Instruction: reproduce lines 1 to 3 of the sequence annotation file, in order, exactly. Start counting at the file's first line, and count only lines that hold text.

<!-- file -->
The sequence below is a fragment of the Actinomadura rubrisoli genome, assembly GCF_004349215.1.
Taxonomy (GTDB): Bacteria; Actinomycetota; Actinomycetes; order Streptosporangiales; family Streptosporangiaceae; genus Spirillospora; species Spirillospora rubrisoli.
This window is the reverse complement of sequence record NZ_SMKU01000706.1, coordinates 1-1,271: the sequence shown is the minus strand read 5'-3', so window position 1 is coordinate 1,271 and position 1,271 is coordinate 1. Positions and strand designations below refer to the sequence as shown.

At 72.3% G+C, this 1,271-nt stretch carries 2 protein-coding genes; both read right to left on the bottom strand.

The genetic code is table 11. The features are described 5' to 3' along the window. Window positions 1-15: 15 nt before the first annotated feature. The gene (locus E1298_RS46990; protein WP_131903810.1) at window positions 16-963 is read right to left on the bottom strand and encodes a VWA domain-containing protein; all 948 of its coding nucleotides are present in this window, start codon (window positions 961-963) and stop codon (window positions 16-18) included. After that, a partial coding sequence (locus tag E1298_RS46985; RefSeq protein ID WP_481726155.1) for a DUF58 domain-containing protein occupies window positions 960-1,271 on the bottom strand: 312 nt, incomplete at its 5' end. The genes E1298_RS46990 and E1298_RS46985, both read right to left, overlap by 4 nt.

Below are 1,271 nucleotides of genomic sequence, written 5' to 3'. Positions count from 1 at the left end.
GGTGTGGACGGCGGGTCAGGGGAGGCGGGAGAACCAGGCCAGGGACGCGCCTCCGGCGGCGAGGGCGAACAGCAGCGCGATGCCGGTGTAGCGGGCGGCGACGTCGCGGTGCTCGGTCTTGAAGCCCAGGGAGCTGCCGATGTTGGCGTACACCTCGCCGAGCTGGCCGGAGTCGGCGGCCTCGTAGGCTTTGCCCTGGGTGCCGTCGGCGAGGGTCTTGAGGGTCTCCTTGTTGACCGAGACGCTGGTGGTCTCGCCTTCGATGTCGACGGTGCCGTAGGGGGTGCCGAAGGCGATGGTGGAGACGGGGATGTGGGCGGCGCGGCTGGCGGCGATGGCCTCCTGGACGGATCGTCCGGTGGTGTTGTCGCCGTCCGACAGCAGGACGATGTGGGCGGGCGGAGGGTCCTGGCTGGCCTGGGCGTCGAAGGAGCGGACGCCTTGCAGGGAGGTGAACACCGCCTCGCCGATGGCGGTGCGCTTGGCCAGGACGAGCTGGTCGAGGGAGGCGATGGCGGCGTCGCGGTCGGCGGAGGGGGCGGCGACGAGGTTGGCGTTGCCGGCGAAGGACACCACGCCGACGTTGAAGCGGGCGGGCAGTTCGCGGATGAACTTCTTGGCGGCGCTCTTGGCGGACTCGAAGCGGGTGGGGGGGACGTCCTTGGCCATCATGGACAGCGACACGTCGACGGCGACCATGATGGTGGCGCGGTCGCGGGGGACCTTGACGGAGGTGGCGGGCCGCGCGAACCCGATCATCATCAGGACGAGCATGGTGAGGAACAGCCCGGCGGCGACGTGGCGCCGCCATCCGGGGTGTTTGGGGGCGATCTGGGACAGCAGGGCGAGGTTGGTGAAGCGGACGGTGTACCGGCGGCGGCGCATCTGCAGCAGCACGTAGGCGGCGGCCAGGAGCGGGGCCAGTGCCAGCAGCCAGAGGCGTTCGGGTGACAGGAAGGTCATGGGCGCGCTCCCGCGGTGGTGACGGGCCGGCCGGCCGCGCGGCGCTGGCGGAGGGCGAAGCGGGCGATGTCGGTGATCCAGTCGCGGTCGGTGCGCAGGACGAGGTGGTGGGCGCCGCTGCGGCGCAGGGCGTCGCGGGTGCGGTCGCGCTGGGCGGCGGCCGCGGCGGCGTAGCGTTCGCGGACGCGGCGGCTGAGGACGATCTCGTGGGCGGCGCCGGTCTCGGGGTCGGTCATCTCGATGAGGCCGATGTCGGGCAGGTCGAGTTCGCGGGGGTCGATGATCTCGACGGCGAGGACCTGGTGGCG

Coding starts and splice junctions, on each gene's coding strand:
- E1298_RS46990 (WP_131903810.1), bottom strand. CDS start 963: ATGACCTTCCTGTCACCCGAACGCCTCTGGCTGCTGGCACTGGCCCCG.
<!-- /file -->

The sequence below is a fragment of the Actinomadura rubrisoli genome, assembly GCF_004349215.1.
Taxonomy (GTDB): Bacteria; Actinomycetota; Actinomycetes; order Streptosporangiales; family Streptosporangiaceae; genus Spirillospora; species Spirillospora rubrisoli.
This window is the reverse complement of sequence record NZ_SMKU01000706.1, coordinates 1-1,271: the sequence shown is the minus strand read 5'-3', so window position 1 is coordinate 1,271 and position 1,271 is coordinate 1. Positions and strand designations below refer to the sequence as shown.